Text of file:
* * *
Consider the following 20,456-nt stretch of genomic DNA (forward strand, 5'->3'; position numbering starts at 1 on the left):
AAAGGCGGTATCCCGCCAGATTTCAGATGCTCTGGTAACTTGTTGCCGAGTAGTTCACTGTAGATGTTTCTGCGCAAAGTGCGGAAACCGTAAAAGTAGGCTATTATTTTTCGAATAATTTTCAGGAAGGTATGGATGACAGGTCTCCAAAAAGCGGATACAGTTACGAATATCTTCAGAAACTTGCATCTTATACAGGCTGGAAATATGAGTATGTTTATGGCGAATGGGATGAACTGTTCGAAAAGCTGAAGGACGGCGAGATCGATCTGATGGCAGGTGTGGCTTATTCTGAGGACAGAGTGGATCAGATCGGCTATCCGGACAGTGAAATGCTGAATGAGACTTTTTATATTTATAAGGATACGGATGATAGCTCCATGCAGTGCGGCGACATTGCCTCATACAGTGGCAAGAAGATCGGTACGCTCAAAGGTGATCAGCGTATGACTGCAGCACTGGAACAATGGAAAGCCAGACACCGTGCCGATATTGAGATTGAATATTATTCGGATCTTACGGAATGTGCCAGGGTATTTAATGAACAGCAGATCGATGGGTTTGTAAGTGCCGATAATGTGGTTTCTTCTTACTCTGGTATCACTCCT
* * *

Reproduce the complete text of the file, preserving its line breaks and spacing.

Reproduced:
Consider the following 20,456-nt stretch of genomic DNA (forward strand, 5'->3'; position numbering starts at 1 on the left):
AAAGGCGGTATCCCGCCAGATTTCAGATGCTCTGGTAACTTGTTGCCGAGTAGTTCACTGTAGATGTTTCTGCGCAAAGTGCGGAAACCGTAAAAGTAGGCTATTATTTTTCGAATAATTTTCAGGAAGGTATGGATGACAGGTCTCCAAAAAGCGGATACAGTTACGAATATCTTCAGAAACTTGCATCTTATACAGGCTGGAAATATGAGTATGTTTATGGCGAATGGGATGAACTGTTCGAAAAGCTGAAGGACGGCGAGATCGATCTGATGGCAGGTGTGGCTTATTCTGAGGACAGAGTGGATCAGATCGGCTATCCGGACAGTGAAATGCTGAATGAGACTTTTTATATTTATAAGGATACGGATGATAGCTCCATGCAGTGCGGCGACATTGCCTCATACAGTGGCAAGAAGATCGGTACGCTCAAAGGTGATCAGCGTATGACTGCAGCACTGGAACAATGGAAAGCCAGACACCGTGCCGATATTGAGATTGAATATTATTCGGATCTTACGGAATGTGCCAGGGTATTTAATGAACAGCAGATCGATGGGTTTGTAAGTGCCGATAATGTGGTTTCTTCTTACTCTGGTATCACTCCT